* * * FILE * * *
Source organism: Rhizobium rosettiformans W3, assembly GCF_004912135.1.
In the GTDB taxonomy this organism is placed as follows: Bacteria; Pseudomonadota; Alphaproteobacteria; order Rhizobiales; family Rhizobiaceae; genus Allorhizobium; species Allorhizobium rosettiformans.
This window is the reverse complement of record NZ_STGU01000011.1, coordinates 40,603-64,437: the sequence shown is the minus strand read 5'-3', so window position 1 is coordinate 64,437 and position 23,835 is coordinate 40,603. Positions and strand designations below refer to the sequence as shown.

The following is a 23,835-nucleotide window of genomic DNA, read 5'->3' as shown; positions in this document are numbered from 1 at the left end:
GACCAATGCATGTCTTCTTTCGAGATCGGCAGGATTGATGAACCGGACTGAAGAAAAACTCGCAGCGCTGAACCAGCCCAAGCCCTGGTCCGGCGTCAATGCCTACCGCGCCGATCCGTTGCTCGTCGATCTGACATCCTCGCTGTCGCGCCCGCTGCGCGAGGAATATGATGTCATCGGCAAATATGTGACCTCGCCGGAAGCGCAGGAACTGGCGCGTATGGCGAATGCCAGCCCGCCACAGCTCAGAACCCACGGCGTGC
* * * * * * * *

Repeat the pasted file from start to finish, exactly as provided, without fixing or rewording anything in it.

Source organism: Rhizobium rosettiformans W3, assembly GCF_004912135.1.
In the GTDB taxonomy this organism is placed as follows: Bacteria; Pseudomonadota; Alphaproteobacteria; order Rhizobiales; family Rhizobiaceae; genus Allorhizobium; species Allorhizobium rosettiformans.
This window is the reverse complement of record NZ_STGU01000011.1, coordinates 40,603-64,437: the sequence shown is the minus strand read 5'-3', so window position 1 is coordinate 64,437 and position 23,835 is coordinate 40,603. Positions and strand designations below refer to the sequence as shown.

The following is a 23,835-nucleotide window of genomic DNA, read 5'->3' as shown; positions in this document are numbered from 1 at the left end:
GACCAATGCATGTCTTCTTTCGAGATCGGCAGGATTGATGAACCGGACTGAAGAAAAACTCGCAGCGCTGAACCAGCCCAAGCCCTGGTCCGGCGTCAATGCCTACCGCGCCGATCCGTTGCTCGTCGATCTGACATCCTCGCTGTCGCGCCCGCTGCGCGAGGAATATGATGTCATCGGCAAATATGTGACCTCGCCGGAAGCGCAGGAACTGGCGCGTATGGCGAATGCCAGCCCGCCACAGCTCAGAACCCACGGCGTGC